### Determining a Good Risk/Reward Trade

Contrary to popular thought, successful traders can take on any type of trade in terms of size and risk as long as they first understand the implications of the trade and are willing to stomach the losses should they occur. If a trader feels that they have the hot hand, they may choose to press a bet (to make a larger than normal purchase or sell on the belief that the odds are in their favor). They do this knowing that they may suffer greater than normal losses if the trade doesn’t pan out. Traders do this all the time. It is critical, if you are to be successful, to understand that trading is a game of probabilities. Technical traders are simply looking for patterns with a greater than 50/50 chance of repeating themselves over and over again. Once such patterns are identified, traders attempt to recognize such patterns in current charts and then identifying entry and exit points based on those charts. Entry and exit points are typically associated with support and resistance areas of the charts. Ah, support and resistance areas. These were the tools of the early traders, traders that read the tape … traders that were successful at technical analysis long before the advent of all these derivative indicators, these answers to the problem of technical trading, this onslaught of technical wizardry. The oldest and purest form of technical analysis is support and resistance. Understanding it provides a large portion of the technical analysis that one needs to be successful at identifying entry and exit points.### Calculating the Risk/Reward Trade

In previous chapters we have talked about the need to identify potential trades based on chart patterns. The idea is that you collect a set of candidate charts, charts that have positive prospects for immediate or reasonably near term trading time frames. It is with these candidate charts that one can dig deeper into the possibility of trading that particular issue. The identification of a probable trade centers around the proper identification of realistic entry and exit positions based primarily on support and resistance. Once you have properly identified the support and resistance points you can take those numbers, plug them into a simple spreadsheet and calculate the risk reward. The simplest form of calculation involves nothing more than the following- Entry Price
- Stop Loss Target
- Stop Profit Target
- The resulting Risk/Reward Ratio

### Ranking Trades and the Spreadsheet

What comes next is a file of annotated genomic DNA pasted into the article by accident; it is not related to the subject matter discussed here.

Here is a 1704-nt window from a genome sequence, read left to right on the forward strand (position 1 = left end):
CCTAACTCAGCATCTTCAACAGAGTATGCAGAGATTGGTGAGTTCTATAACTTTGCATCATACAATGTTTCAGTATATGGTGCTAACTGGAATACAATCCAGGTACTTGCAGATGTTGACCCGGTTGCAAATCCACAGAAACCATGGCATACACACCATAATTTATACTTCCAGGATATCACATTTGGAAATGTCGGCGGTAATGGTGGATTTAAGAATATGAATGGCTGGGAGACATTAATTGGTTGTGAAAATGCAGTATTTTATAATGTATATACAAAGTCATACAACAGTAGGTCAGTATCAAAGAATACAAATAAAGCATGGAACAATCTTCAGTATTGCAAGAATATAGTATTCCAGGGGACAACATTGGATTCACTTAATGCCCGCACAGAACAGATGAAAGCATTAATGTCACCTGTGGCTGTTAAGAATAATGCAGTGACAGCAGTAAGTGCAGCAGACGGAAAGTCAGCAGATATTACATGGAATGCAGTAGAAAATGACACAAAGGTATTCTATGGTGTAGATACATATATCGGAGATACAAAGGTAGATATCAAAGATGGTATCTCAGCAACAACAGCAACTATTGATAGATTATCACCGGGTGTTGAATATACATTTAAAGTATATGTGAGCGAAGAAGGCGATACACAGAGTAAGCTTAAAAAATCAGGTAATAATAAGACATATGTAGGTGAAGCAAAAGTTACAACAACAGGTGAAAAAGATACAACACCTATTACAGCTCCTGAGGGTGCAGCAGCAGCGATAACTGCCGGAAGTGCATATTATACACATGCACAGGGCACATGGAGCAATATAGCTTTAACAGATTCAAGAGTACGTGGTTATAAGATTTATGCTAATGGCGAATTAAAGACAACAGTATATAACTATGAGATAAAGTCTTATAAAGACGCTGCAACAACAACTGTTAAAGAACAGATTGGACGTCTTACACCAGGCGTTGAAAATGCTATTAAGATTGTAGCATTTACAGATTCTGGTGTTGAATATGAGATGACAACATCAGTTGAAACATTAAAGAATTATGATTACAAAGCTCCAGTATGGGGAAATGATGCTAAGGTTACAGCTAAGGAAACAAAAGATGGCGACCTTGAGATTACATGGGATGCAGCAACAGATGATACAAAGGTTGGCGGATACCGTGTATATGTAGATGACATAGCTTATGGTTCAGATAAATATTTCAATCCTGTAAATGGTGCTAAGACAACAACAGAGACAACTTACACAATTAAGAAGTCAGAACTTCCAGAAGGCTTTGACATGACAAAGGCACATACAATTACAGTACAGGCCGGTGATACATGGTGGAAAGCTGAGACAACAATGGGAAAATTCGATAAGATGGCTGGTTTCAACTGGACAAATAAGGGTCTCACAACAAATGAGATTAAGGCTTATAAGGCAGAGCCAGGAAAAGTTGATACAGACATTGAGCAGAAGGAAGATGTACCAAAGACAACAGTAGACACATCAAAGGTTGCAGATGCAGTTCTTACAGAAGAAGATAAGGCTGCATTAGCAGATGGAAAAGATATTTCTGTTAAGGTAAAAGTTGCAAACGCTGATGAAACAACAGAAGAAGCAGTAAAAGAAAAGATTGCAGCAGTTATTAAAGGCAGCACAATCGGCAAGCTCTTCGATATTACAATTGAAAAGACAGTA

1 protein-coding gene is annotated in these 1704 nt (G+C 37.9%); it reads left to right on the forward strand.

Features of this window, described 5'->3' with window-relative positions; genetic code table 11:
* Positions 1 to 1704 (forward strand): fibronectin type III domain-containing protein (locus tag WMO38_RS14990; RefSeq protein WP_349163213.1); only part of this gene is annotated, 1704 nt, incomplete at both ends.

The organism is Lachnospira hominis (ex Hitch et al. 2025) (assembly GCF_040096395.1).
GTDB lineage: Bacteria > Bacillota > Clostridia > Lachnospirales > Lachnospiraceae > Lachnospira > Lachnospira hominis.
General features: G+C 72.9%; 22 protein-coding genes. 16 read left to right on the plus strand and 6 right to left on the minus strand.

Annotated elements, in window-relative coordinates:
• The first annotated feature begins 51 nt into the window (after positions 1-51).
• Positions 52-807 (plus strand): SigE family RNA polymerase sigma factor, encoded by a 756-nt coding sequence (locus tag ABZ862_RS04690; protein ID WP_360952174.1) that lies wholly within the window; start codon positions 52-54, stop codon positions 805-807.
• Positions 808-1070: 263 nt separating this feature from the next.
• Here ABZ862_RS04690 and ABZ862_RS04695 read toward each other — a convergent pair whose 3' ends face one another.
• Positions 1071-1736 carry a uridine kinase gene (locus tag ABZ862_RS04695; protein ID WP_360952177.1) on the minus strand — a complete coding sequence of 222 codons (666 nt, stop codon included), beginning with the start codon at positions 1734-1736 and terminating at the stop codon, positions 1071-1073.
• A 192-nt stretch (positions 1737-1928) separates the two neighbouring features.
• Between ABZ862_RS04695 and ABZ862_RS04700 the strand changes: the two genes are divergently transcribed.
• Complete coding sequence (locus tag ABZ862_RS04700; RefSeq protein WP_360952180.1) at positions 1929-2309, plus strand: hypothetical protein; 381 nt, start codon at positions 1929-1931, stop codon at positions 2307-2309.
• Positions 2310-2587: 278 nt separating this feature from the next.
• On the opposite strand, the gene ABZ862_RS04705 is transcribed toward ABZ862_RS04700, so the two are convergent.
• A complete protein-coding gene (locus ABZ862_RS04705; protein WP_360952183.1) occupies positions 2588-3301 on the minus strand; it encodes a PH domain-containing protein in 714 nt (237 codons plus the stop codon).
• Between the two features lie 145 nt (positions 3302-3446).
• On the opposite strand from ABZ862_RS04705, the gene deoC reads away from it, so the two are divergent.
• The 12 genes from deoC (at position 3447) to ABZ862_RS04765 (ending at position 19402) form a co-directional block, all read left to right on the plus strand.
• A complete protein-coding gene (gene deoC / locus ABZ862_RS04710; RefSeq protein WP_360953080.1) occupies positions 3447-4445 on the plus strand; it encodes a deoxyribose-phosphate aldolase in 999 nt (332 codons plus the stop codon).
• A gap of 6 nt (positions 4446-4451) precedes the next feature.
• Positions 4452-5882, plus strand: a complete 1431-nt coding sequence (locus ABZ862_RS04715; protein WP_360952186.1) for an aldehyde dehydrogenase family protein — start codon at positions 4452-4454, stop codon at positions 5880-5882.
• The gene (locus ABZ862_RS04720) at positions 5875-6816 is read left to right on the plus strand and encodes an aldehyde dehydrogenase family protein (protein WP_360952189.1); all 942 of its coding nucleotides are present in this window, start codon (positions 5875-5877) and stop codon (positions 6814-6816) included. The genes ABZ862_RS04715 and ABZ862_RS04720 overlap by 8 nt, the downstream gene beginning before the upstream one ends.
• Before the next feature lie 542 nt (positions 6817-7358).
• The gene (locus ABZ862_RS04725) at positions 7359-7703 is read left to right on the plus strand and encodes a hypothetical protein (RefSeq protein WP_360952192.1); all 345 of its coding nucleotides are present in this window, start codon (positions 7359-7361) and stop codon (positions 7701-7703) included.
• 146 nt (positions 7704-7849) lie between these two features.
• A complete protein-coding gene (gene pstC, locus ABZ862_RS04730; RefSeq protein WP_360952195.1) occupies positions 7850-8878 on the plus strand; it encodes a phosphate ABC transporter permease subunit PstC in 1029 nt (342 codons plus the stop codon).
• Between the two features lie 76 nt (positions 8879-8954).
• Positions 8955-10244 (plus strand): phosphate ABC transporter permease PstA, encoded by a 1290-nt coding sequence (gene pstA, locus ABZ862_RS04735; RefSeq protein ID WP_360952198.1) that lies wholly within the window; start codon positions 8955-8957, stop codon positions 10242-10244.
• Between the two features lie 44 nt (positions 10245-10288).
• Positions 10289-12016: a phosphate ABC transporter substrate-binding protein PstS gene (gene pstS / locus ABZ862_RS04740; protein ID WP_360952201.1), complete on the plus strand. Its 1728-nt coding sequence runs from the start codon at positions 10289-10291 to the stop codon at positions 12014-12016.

To see if a potential play is worth wagering money on, one must determine what the potential losses are if your analysis is wrong, and what the potential gains are if the analysis is correct. You should always shoot for a minimum of 2:1 ratio, that means that your potential profit should be roughly 2 times your potential loss. This is a rule of thumb that many traders use … especially the good ones. In the example above, if one enters a trade at the price of $29.12 with a define stop loss exit of $30.68 and a potential target exit for profits at $26, then the ratio is roughly 2:1 (a bit less in this case). That’s it. It’s really that simple. Recognize that once one has entered such a formula into a spreadsheet and begins using it, one can easily play with the numbers to make them work. For example, let’s say that NEM looks like a great short right now, but that the exit is really $31, not $30.68. Now, one could stretch the target to $25 even though the support lies at $26 in order to*justify*the trade, but the trader inside you knows this is not the case. When setting support and resistance points, one has to realize that if the numbers are fudged, the person fudging the numbers is the one hurt. It’s their money that’s on the line. An easy way around the temptation of making the numbers work, is to always look at the support and resistance points first and allow as much slack in the numbers as makes sense. Now, plug in the entry price. Does the risk/reward make sense? If it doesn’t change the entry price, not the stop or target prices. Jiggle the entry price to the point where it makes sense and then simply wait until you get that entry point or pass the trade up. There are always more fish in the pond. Once a number of potential trades are identified, the next step is to take a position in the trade. It is important to realize that no trade is a certainty as they are all probability based. The likelihood of success and failure can be quantified to some degree based on certain risk factors. By quantifying the risk factors and ranking the potential trades based on these risk factors, one can take a systematic approach to trading … an approach that can pay huge dividends. This is a laborious process that takes time and organization. The simplest way to organize this is via a spreadsheet. Since spreadsheets can contain simple arithmetic equations, you can easily build equations to compute the risk factors described below. When first experimenting with trade rankings, one should error on the side of simplicity as having too many factors is no better than having any at all. So how can you begin to construct a ranking system that allows you to increase your reward and reduce your risk? It’s not so much difficult as it is tiring. Looking back, you must first screen a large number of stocks and then flip through a large number of charts looking for technical patterns that have potential. The primary technical indicators you are interested in are those that have the highest percentage of success. Edwards and Magee go to great lengths to point out all types of technical trading patterns in their bible of technical trading, Technical Analysis of Stock Trends . The obvious factor when ranking trades is to balance the risk versus the reward with the idea that the higher the reward relative risk to the risk, the higher the probability over time that you will make money. The simplest way to calculate the risk to reward ratio, is to pick an entry price for a given stock and then ask yourself, where would you have to consider exiting the stock if it turns out that you are wrong on the trade. For the reward, you ask yourself the same question but the exit is associated with your having a winning trade. Based on how many shares you intend to trade, you can calculate the amount you will loose and the amount you will win. Don’t forget to add in your transaction costs as part of this. This is the fundamental basis of all ranking systems. From there, you can begin to add other variables such as, how long do you expect to be in the trade. The shorter the period of time relative to the risk/reward, the more money you can make over time (assuming you win more than you lose). As your refine your ranking system you will find that stocks with higher betas are naturally more susceptible to short trading periods given their volatility. Another key variable is a confidence factor. The confidence factor itself if typically based on several factors such as the probability that the technical picture is favourable, the probability of the market contributing to your individual stocks success. Regardless of the factors you experiment with, it is important that you keep your data available for study over time so that you can continue to refine your system. Without constant scrutiny, your ranking system can loose it’s value overtime as the markets are dynamic and always changing.